Blair Hughes-Stanton (1902-1981) was most famous for his wood-engravings and later linocuts. But he also created a substantial body of drawings and paintings. This exhibition is a unique opportunity to see a representative cross-section of his unique works on paper.
The life drawings from the twenties are on the whole expressive rather than naturalistic, often with a hint of humour. The watercolours of the mid-thirties fall into three groups: strange surrealist figures in bare landscapes; exuberant, calligraphic, Picasso-esque figures with horses; and finally a relaxed, natural series of nudes. The last three summers before the Second World War were spent in the South of France where, at the height of his powers, he produced wonderful images of figures on the beach in ink and watercolour.
Although captured, badly injured and imprisoned during the war, he continued to draw in the hospitals and prison camps. The focus of his drawings and paintings on his return was his local pub in Stratford St Mary. These latter works are detailed, unusually realistic and amusing.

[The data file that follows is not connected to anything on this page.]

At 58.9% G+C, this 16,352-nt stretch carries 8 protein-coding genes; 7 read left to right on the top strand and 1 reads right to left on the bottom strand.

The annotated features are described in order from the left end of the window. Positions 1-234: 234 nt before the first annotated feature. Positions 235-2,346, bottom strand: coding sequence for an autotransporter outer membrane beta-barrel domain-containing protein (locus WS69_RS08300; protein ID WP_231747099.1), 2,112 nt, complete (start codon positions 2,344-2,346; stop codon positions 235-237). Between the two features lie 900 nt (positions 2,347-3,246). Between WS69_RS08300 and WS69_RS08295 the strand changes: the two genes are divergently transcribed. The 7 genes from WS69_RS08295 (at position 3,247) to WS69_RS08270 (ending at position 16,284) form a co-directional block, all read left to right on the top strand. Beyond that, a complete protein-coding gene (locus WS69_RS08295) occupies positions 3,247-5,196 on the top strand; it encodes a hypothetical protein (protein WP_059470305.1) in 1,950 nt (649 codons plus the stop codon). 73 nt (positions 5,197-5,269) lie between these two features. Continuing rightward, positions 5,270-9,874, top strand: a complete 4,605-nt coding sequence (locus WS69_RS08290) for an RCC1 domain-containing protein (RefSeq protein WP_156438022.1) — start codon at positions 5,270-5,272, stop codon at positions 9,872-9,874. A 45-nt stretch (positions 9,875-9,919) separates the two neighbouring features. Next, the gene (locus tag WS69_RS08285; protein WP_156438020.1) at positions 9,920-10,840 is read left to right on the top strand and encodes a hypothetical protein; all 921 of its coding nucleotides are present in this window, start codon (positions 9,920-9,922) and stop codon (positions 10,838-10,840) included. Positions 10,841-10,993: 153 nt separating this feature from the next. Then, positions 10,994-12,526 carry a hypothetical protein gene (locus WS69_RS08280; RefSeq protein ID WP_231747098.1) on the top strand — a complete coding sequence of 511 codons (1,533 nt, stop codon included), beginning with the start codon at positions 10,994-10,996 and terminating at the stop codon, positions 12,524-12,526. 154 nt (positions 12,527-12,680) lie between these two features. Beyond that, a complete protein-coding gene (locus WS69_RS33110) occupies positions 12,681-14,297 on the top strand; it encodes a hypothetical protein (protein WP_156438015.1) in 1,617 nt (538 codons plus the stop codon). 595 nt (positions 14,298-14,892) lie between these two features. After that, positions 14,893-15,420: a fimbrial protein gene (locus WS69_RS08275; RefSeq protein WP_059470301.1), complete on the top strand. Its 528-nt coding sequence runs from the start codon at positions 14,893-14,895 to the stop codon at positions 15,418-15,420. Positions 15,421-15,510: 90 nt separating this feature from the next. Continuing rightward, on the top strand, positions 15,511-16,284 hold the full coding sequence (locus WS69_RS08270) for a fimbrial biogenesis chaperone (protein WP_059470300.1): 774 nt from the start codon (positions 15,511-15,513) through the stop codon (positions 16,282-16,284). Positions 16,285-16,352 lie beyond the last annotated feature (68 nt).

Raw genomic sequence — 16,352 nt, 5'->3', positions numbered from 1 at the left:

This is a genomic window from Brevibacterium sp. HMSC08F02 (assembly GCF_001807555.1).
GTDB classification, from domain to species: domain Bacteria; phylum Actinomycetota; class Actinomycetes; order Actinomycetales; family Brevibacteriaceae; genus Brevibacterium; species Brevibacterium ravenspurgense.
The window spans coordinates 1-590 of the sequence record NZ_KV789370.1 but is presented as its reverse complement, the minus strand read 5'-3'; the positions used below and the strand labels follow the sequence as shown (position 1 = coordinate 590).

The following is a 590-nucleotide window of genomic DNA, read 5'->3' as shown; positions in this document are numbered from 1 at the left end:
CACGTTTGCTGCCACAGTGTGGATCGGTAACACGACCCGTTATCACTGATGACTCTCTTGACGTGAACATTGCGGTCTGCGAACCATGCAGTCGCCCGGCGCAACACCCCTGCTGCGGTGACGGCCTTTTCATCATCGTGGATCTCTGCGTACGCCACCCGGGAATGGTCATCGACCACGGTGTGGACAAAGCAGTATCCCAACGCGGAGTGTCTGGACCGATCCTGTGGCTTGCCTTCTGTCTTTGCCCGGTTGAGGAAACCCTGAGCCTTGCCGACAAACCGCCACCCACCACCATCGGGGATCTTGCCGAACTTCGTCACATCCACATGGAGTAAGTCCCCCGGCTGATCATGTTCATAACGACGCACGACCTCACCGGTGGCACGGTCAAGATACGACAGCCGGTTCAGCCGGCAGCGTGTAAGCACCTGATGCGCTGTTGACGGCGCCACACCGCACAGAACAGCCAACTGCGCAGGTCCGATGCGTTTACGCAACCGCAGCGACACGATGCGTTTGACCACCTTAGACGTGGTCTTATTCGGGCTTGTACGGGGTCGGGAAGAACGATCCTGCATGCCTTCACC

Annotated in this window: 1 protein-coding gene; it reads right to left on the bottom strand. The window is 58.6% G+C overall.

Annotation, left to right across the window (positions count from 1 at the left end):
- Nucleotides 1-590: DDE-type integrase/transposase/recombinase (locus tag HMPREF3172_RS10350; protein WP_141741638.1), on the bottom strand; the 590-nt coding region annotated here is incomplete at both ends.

In 1947 he started a series of drawings in pastel of the River Stour at Stratford St Mary. Although the earlier ones are straight landscapes in subdued blue and green, the later ones were, by 1949, peopled by scantily clad young women in more vibrant tones.
In the early 50s he made large, elaborate ink and watercolour pictures inspired by Greek myths and The Iliad, his Homeric Drawings, as he called them. Very few are still available. The exhibition concludes with a series of happy, personal monotypes from 1953.
Open on Saturdays, 10 am - 5 pm or by appointment.
These images are a selection of the works available at the Gallery Please contact the gallery for further information